Germany takes firm action against hate speech in social media

Published: 12 February 2018

Effective since 1 January this year, the German law against hate speech urges social media to take more determined and faster action against hate speech published on their platforms. Even in the preparatory phase, the opponents to the legislation expressed their concern that in fear of high penalties, private companies would likely remove problematic content without thorough reasons and thereby curtail freedom of speech. Ever since the enactment of the law, this fear seems to have been confirmed.

In October 2017 the Netzwerkdurchsetzungsgesetz law (NetzDG) enacted in Germany that urges social media platforms with over 2 million users to act faster and review and remove any hate speech from their sites within 24 hours. Any business failing to comply with this regulation will face record high fines up to EUR 50 million. The single-day deadline applies to clearly infringing content but in more complex cases social media companies have 7 days to take action. The entities falling under the scope of the law includes Facebook, Twitter, YouTube, Snapchat, Instagram and Google. The months after the introduction of the law were about preparations during which time the affected platforms created special reporting interfaces and forms, and the law only went into effect on 1 January. Facebook, for instance, published the changes related to the law here:

The critiques of NetzDG primarily stressed that the law violates the freedom of speech and transfers too much power to social media businesses in a topic that is very sensitive both in terms of legal and social aspects. It is also feared that in order to avoid severe fines, social media businesses will remove any questionable post even if they lack full proof of it constituting hate speech.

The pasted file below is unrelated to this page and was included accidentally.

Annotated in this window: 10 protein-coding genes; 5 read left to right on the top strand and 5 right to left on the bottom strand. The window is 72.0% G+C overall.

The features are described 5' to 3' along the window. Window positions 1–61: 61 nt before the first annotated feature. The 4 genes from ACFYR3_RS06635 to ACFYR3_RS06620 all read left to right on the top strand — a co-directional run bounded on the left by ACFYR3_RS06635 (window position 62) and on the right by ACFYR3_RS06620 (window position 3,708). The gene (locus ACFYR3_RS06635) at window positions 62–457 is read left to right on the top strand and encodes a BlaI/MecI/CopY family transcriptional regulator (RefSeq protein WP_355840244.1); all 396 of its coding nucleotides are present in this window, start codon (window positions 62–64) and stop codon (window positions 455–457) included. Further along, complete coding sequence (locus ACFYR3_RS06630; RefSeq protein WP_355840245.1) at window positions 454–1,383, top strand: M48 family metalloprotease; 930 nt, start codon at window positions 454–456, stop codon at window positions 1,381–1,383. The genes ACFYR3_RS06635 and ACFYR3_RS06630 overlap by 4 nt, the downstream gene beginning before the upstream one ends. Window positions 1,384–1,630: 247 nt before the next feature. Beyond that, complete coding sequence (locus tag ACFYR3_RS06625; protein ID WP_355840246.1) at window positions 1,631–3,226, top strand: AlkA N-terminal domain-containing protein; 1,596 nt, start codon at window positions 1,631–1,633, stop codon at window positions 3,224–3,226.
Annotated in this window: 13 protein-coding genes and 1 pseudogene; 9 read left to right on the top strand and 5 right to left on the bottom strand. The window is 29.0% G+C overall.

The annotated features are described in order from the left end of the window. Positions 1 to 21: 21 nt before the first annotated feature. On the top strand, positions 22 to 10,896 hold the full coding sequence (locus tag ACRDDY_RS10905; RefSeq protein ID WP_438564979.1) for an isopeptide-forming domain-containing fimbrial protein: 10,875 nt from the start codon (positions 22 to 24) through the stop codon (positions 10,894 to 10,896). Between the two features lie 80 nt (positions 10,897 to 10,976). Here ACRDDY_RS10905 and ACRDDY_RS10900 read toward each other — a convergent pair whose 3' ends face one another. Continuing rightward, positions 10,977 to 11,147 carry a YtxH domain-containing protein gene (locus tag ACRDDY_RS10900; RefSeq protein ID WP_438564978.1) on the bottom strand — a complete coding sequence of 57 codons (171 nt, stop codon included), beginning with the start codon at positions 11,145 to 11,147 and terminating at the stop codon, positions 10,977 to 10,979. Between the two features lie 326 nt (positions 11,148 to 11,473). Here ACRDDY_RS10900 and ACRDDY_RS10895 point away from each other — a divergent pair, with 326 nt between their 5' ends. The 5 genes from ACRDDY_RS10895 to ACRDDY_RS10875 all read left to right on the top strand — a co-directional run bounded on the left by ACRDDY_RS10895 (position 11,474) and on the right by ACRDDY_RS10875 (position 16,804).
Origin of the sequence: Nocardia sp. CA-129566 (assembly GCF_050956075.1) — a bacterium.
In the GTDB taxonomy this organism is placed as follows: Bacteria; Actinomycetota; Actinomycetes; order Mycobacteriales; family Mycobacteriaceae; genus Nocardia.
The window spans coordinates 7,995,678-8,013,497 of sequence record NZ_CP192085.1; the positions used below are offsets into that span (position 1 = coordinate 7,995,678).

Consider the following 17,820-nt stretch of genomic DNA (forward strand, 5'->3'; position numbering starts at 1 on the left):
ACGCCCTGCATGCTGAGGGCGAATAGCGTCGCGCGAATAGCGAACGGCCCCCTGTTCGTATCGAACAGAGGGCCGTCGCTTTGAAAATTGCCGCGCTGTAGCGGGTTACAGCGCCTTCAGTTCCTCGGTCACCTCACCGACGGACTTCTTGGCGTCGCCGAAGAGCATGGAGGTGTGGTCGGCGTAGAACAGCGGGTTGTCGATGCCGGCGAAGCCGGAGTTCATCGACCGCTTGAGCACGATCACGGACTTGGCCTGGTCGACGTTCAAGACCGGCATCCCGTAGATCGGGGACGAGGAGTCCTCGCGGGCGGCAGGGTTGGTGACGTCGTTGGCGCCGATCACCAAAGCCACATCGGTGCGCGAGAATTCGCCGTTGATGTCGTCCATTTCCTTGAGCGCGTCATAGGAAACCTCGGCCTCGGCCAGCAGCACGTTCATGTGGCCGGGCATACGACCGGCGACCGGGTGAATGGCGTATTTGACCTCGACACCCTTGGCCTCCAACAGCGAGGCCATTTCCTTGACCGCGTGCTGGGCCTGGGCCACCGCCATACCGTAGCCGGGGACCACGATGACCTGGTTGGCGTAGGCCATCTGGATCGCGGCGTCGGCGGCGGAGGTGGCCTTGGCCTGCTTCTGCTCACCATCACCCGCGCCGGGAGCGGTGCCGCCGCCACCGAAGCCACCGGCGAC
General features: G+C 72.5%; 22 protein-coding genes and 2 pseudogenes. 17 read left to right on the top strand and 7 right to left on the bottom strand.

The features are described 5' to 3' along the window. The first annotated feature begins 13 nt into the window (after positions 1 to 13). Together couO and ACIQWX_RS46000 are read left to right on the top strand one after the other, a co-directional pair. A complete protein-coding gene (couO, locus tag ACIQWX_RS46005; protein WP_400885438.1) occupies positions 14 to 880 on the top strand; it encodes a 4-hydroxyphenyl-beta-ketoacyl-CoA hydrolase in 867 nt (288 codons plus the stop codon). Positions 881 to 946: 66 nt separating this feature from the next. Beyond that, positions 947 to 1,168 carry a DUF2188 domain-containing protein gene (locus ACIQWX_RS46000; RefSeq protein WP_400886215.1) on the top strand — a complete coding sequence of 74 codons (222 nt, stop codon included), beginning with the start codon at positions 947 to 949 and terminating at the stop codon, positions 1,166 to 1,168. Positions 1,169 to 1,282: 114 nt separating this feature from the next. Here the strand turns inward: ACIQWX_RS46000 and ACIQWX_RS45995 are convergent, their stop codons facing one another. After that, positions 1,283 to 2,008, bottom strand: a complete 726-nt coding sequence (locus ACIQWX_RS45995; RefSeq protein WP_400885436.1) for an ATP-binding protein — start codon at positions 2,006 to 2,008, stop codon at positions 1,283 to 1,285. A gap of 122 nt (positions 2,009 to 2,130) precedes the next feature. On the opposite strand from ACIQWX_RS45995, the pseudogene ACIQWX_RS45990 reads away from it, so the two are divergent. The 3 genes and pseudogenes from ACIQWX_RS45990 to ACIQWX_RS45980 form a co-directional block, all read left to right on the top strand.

As a result of the regulation often quoted as the ‘censorship law’ by its critiques, Twitter began to delete or suspend problematic German posts and profiles in January. One of the victims of this process was the profile of a German neo-Nazi politician who called Muslims in one of his tweets ‘barbaric hordes’ and called attention to the responsibility of the police. The profile was blocked and the account of Titanic, a satiric magazine caricaturing the politician, was also suspended (although the latter is now available). Based on the foregoing, the concerns of those opposing the law seem to be verified; the question is whether this ‘blocking wave’ continues in the long run.

Chancellor Angela Merkel has most recently said that in light of the practical consequences of the law some amendments may be enacted; however, she remained resolute that this topic calls for some kind of regulation.